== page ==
Historical entertainment planned for joint celebration of three Southwest Arkansas milestone anniversaries
Shoffner was busted Saturday after receiving the latest in a series of $6,000 payments from a confidential source wired by the FBI (an unidentified securities dealer apparently given immunity from prosecution for cooperation). The source told the FBI he had paid Shoffner a total of $36,000 in six payments every six months, plus almost $5,000 in cash for a campaign event, in return for an increasing share of the state bond business.
Shoffner got several of the payments rolled up and sealed in a pie box. The money delivery brought to the minds of many the bribes paid to a corrupt warden in the movie "Shawshank Redemption." A new $6,000 payment was delivered to Shoffner that way Saturday by the source, who recorded their conversation. FBI moved in and arrested her after the transfer, finding the $6,000, plus some $100 bills left over from an earlier payment. The investigation began in January 2012, based on a tip to the FBI from an office employee, months before trading activities came under scrutiny of the Legislative Joint Auditing Committee.
The FBI complaint says Shoffner admitted wrongdoing during the arrest and helped them find the money she'd received illicitly.
Shoffner, attired in a black pantsuit, gave only one-word responses to Magistrate David Young during her brief court appearance. She was released on her own recognizance, on condition of regular reports to the probation office and surrender of her passport. Her attorney, Chuck Banks, said he would enter a not-guilty plea for Shoffner, but said they would sit down and discuss future plans. Shoffner didn't have an attorney until after her arrest, despite legislative probes and multiple reports about questionable office practices. The federal charge details her alleged illicit outreach for financial help from a source cooperating with the government last week.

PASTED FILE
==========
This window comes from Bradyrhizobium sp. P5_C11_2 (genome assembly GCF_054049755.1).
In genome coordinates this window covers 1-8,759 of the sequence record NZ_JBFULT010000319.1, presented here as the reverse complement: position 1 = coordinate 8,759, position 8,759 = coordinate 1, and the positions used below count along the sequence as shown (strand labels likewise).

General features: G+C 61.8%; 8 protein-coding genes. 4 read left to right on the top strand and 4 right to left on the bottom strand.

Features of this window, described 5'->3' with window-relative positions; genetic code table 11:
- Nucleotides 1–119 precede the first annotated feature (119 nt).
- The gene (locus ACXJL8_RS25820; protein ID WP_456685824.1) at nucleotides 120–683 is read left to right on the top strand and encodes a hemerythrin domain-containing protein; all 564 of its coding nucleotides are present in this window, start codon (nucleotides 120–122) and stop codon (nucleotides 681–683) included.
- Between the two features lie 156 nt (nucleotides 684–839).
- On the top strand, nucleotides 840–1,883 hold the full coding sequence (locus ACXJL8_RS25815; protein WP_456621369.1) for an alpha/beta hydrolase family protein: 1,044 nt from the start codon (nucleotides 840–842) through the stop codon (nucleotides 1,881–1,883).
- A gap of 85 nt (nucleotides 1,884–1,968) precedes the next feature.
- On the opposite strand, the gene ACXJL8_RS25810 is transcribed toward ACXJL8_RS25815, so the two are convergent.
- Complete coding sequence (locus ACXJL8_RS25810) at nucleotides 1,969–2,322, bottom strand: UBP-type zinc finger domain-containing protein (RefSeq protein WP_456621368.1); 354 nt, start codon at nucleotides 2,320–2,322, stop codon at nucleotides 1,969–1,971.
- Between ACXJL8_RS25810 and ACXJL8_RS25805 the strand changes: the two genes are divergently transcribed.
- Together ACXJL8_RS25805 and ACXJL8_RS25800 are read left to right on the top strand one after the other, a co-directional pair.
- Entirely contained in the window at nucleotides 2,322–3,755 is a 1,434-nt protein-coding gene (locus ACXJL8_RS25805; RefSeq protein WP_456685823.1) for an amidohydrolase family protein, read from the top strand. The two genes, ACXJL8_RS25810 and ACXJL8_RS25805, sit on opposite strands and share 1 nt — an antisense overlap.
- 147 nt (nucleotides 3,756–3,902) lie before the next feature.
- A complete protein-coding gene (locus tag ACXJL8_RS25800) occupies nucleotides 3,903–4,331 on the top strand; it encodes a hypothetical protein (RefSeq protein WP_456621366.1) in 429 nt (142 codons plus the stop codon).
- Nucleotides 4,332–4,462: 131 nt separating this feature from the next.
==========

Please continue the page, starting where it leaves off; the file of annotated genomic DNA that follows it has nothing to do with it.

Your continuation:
Shoffner encountered reporters as she left the federal courthouse and departed in a pickup truck. Asked if she had anything to say to the people of Arkansas, she said she had no comment. Her attorney didn't conmment either. Asked if she planned to resign, she said: "Not at this time." If she were to resign, the governor would appoint a replacement to complete her term, which runs through 2014. The legislature, if in session, also could impeach her and remove her after a Senate trial.
Gov. Mike Beebe, like Shoffner, a Democrat, indicates he'll have a statement at 2 p.m. on his thoughts on whether Shoffner should continue in office. I trust the answer is a ringing no. UPDATE: Yes, Beebe called for her immediate resignation. The Arkansas Republican Party has, naturally (and, yes, correctly), called for Shoffner's resignation.
Attorney General Dustin McDaniel, like the Republican statement, made no presumption of guilt, but said the allegations were disturbing and ".... I believe that she should resign immediately to allow the work of the Treasurer's Office to continue." Will Bond, Democratic Party chair, said, " While treasurer Shoffner has the right to be presumed innocent, Arkansas taxpayers have the right to have confidence that their money is being invested and managed properly. In order to restore public trust and to allow the Treasurer’s office to operate its duties, we ask treasurer Shoffner to resign immediately.” Democratic gubernatorial candidate Mike Ross said Shoffner had "broken the public trust" and should resign immediately. Democratic candidate Bill Halter said, "Restoration of the public trust can only begin with the appointment of a new treasurer." U.S. Sen. Mark Pryor piled on. "Martha Shoffner should resign and be prosecuted to the full extent of the law. Arkansas deserves better."